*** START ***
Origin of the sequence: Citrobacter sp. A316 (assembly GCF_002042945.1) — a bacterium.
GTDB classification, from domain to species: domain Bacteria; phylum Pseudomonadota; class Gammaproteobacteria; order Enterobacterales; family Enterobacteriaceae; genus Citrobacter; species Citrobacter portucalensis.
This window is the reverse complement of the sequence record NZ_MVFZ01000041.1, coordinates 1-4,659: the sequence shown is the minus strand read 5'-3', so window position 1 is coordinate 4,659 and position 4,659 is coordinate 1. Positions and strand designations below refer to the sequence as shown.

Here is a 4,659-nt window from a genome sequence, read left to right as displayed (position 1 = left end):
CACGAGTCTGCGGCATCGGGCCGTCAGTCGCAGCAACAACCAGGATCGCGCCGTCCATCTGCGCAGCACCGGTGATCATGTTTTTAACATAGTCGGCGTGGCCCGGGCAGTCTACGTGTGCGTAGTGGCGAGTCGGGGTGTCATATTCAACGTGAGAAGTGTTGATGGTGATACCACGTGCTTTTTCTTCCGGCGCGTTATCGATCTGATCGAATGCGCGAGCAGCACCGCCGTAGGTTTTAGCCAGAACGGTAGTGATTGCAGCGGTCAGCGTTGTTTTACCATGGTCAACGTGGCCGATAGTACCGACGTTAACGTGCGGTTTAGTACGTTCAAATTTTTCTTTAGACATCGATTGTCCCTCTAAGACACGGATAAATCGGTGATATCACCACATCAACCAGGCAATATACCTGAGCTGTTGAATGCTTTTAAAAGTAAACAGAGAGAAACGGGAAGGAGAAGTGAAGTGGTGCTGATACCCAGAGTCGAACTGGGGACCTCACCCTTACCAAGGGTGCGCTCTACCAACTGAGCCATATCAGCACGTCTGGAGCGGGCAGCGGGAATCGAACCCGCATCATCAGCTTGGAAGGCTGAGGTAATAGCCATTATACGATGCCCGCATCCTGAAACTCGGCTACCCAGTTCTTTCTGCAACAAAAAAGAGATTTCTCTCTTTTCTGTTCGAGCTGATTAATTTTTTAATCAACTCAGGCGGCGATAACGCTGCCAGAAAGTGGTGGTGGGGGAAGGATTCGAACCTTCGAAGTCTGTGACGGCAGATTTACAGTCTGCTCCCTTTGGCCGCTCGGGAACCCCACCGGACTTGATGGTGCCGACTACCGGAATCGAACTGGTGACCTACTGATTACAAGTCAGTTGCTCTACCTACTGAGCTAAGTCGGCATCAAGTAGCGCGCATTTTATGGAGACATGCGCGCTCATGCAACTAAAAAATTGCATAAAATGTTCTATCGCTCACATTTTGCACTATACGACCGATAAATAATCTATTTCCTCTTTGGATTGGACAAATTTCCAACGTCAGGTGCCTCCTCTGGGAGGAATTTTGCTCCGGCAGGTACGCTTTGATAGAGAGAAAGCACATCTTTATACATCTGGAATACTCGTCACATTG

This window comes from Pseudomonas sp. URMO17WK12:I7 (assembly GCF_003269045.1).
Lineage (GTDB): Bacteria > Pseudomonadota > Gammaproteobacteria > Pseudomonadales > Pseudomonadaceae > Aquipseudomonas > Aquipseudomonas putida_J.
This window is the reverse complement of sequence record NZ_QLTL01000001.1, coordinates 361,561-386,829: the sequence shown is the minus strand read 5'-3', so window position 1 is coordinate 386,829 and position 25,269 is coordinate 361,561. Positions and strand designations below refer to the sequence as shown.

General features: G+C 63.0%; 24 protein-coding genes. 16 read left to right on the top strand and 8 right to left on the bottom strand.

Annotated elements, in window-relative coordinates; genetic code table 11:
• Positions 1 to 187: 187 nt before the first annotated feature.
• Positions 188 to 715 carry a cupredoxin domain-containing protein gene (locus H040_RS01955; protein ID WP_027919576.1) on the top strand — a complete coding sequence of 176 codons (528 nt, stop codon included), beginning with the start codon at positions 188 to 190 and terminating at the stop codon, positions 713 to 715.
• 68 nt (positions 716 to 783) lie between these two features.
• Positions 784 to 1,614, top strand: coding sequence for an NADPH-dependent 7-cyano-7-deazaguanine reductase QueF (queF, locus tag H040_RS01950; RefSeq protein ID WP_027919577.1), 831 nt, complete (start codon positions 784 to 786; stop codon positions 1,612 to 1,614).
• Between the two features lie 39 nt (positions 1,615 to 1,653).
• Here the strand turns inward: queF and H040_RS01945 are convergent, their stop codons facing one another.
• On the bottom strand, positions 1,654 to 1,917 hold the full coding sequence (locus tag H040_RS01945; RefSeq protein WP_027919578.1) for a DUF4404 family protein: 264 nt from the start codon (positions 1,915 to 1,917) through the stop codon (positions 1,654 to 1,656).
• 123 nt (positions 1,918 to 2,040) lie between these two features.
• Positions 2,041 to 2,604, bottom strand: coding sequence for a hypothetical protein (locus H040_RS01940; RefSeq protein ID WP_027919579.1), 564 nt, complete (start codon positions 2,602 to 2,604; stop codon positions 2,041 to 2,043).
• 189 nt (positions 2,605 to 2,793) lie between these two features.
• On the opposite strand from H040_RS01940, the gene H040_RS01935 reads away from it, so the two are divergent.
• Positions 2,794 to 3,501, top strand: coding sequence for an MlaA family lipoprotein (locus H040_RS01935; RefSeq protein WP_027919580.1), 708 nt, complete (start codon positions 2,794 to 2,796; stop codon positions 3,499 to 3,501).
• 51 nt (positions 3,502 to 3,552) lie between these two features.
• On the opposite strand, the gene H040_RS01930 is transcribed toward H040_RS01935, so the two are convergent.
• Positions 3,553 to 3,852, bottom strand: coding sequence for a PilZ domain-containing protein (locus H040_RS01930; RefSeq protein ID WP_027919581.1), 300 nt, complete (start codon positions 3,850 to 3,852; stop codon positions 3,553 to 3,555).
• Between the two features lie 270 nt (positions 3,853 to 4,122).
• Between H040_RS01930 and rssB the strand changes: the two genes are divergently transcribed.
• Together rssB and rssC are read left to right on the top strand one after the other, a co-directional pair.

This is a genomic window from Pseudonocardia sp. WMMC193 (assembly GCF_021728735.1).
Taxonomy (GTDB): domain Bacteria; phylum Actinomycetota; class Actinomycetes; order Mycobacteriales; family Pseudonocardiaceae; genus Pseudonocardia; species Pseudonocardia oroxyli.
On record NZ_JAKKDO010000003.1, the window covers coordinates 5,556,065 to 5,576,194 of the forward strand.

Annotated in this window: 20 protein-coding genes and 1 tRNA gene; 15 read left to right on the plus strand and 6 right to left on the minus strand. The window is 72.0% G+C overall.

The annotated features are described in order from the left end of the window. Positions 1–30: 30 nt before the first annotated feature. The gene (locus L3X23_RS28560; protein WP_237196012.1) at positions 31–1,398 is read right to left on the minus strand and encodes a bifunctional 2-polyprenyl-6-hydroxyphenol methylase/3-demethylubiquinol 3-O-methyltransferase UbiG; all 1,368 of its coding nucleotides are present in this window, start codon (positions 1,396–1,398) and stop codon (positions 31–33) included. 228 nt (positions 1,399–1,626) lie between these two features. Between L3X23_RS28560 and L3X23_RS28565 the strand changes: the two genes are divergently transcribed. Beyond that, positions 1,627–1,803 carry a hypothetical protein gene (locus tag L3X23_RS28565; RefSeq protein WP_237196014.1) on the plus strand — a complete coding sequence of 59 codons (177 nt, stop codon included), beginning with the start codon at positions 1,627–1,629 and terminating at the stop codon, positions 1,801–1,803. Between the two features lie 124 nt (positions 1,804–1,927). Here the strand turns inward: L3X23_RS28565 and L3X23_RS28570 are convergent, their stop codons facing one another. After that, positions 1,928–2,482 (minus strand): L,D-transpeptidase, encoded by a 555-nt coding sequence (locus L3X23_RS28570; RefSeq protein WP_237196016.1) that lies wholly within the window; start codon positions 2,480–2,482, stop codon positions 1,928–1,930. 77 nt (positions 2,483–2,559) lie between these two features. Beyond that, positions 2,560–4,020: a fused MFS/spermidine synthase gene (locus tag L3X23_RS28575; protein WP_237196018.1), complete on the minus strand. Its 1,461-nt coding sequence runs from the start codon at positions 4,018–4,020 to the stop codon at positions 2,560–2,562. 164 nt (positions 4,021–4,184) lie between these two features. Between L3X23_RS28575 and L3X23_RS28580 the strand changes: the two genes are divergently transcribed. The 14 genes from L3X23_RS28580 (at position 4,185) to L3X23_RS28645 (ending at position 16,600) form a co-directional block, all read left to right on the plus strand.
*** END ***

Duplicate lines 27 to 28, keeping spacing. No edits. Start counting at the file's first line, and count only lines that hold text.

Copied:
• Between H040_RS01930 and rssB the strand changes: the two genes are divergently transcribed.
• Together rssB and rssC are read left to right on the top strand one after the other, a co-directional pair.